Lona Luo and Pierce Powers got their start peddling silks and bags to Soulard Market-goers. When a food stall finally opened, they decided to take advantage of Luo’s culinary background and start selling handmade dumplings in the side. Word spread of their delicious offerings, and eventually the husband and wife team developed enough of a fan base for a larger venture -- a brick-and-mortar storefront for Lona’s Lil Eats in Fox Park. The pair describes their cooking as Asian comfort food, and elements of Thai, Chinese and Japanese cuisine are all represented at the fast-casual restaurant. Diners choose from a few protein options (beef, chicken, turkey, tofu, shrimp), decide how they want it served (platter or wrap) and select various sauces and accompaniments. The barbecued beef with smoked vinaigrette and jasmine rice, wrapped in giant rice paper is a must try, along with the chicken and lemongrass pesto tortilla. First-time diners are encouraged to order the comprehensive “Five Star Platter,” which represents a large chunk of the menu. All of the proteins are served with two “staples” (such as stir fried wild rice or rice noodles), two side dishes and all of the sauces. Of note is the “Lona-Q”, Luo’s version of a sweet and savory teriyaki. And don’t leave without trying those famous handmade dumplings. They are what put the restaurant in the map.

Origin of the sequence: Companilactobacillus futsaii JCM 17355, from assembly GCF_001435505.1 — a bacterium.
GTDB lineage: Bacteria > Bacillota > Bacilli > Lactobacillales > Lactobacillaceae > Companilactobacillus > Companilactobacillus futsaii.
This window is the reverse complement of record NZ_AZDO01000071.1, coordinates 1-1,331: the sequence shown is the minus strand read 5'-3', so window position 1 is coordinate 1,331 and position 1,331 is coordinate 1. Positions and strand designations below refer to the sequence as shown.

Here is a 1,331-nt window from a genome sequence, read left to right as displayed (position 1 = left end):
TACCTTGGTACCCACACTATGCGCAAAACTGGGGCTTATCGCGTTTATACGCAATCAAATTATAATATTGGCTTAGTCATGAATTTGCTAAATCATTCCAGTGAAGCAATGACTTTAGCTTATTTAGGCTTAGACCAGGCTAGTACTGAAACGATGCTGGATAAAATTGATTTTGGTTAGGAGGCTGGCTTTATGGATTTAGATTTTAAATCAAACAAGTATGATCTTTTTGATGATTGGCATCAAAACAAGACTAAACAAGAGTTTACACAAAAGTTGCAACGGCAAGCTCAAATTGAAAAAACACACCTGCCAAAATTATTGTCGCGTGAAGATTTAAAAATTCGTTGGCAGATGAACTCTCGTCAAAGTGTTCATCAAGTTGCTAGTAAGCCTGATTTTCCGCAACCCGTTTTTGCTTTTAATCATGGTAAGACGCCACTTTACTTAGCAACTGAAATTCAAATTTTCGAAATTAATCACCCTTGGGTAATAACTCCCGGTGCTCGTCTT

A close cousin to the Sekisui on South Grand, but Sekisui Pacific Rim resembles that sushi joint only in name. Tonier in look and more expansive in menu, SPR excels at Asian-inspired appetizers and at entrées like conch salad, lobster ravioli and wasabi Gorgonzola fettuccine tossed with monster-size hunks o' shellfish. SPR's sushi is plenty good, but you really want to seek this place out when you're jonesing for your seafood cooked and fabulous.
The owners of Tani Sushi Bistro in Clayton have opened one of the cornerstone restaurants of the new Mercantile Exchange development downtown. Like Tani, Takaya New Asian offers nigiri sushi, sashimi and over-the-top Americanized rolls. (The “Oh My God” roll comes to your table engulfed in flames.) Unlike Tani, though, Takaya fails as a restaurant in nearly every respect. Much of the menu features dubious takes on the already played-out Asian-fusion trend. There are sliders with bulgolgi beef, and fried cheese sticks classed up with a light tempura breading. The sushi is sloppily prepared, only one of several missteps from a careless kitchen that might mar your meal.
Asian fusion is in the restaurant's name, but these dishes represent only a tiny portion of Yagu's lengthy menu. In fact, Yagu offers everything from Thai tom yum gong soup to Malaysian red curry to "Surf & Turf" to teriyaki to sushi served with a flashing, multicolored light. (Really.) The best dishes tend to be the most basic, including the Malaysian red curry, sweet and mildly spicy. Soups are also excellent, including pork dumplings in a rich, smoky miso broth.